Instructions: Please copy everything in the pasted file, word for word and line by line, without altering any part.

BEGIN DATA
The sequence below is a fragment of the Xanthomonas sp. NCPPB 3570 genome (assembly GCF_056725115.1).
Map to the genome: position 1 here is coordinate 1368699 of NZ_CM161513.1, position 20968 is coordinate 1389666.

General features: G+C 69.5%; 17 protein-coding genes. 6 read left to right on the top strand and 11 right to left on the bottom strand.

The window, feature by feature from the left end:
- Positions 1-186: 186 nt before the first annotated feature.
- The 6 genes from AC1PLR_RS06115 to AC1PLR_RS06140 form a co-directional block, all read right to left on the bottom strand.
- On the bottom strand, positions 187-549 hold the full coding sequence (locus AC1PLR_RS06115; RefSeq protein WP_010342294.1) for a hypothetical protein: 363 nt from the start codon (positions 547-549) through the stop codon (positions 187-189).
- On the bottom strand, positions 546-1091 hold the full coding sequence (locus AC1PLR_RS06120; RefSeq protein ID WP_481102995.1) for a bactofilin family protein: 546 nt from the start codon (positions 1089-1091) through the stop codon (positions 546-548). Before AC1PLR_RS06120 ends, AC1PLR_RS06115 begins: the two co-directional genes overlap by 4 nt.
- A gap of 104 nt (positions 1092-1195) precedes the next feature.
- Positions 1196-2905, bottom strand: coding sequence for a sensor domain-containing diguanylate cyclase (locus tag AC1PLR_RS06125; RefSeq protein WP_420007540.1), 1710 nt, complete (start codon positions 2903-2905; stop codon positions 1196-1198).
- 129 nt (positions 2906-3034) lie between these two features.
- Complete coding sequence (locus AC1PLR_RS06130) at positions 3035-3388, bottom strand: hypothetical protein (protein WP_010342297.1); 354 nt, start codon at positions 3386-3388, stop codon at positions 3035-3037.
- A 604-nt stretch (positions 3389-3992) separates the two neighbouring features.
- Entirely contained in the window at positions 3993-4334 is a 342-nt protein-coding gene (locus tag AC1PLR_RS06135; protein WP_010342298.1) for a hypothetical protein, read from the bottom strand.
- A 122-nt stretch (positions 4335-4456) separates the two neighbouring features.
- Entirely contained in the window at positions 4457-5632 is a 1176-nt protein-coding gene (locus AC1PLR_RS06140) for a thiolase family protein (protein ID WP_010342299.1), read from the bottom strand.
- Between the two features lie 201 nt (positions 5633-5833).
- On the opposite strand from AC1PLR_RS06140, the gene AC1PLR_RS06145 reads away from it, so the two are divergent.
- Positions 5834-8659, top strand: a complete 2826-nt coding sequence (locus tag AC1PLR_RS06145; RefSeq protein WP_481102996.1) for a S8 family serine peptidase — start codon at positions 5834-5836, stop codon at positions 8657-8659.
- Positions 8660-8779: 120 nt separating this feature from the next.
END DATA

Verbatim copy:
The sequence below is a fragment of the Xanthomonas sp. NCPPB 3570 genome (assembly GCF_056725115.1).
Map to the genome: position 1 here is coordinate 1368699 of NZ_CM161513.1, position 20968 is coordinate 1389666.

General features: G+C 69.5%; 17 protein-coding genes. 6 read left to right on the top strand and 11 right to left on the bottom strand.

The window, feature by feature from the left end:
- Positions 1-186: 186 nt before the first annotated feature.
- The 6 genes from AC1PLR_RS06115 to AC1PLR_RS06140 form a co-directional block, all read right to left on the bottom strand.
- On the bottom strand, positions 187-549 hold the full coding sequence (locus AC1PLR_RS06115; RefSeq protein WP_010342294.1) for a hypothetical protein: 363 nt from the start codon (positions 547-549) through the stop codon (positions 187-189).
- On the bottom strand, positions 546-1091 hold the full coding sequence (locus AC1PLR_RS06120; RefSeq protein ID WP_481102995.1) for a bactofilin family protein: 546 nt from the start codon (positions 1089-1091) through the stop codon (positions 546-548). Before AC1PLR_RS06120 ends, AC1PLR_RS06115 begins: the two co-directional genes overlap by 4 nt.
- A gap of 104 nt (positions 1092-1195) precedes the next feature.
- Positions 1196-2905, bottom strand: coding sequence for a sensor domain-containing diguanylate cyclase (locus tag AC1PLR_RS06125; RefSeq protein WP_420007540.1), 1710 nt, complete (start codon positions 2903-2905; stop codon positions 1196-1198).
- 129 nt (positions 2906-3034) lie between these two features.
- Complete coding sequence (locus AC1PLR_RS06130) at positions 3035-3388, bottom strand: hypothetical protein (protein WP_010342297.1); 354 nt, start codon at positions 3386-3388, stop codon at positions 3035-3037.
- A 604-nt stretch (positions 3389-3992) separates the two neighbouring features.
- Entirely contained in the window at positions 3993-4334 is a 342-nt protein-coding gene (locus tag AC1PLR_RS06135; protein WP_010342298.1) for a hypothetical protein, read from the bottom strand.
- A 122-nt stretch (positions 4335-4456) separates the two neighbouring features.
- Entirely contained in the window at positions 4457-5632 is a 1176-nt protein-coding gene (locus AC1PLR_RS06140) for a thiolase family protein (protein ID WP_010342299.1), read from the bottom strand.
- Between the two features lie 201 nt (positions 5633-5833).
- On the opposite strand from AC1PLR_RS06140, the gene AC1PLR_RS06145 reads away from it, so the two are divergent.
- Positions 5834-8659, top strand: a complete 2826-nt coding sequence (locus tag AC1PLR_RS06145; RefSeq protein WP_481102996.1) for a S8 family serine peptidase — start codon at positions 5834-5836, stop codon at positions 8657-8659.
- Positions 8660-8779: 120 nt separating this feature from the next.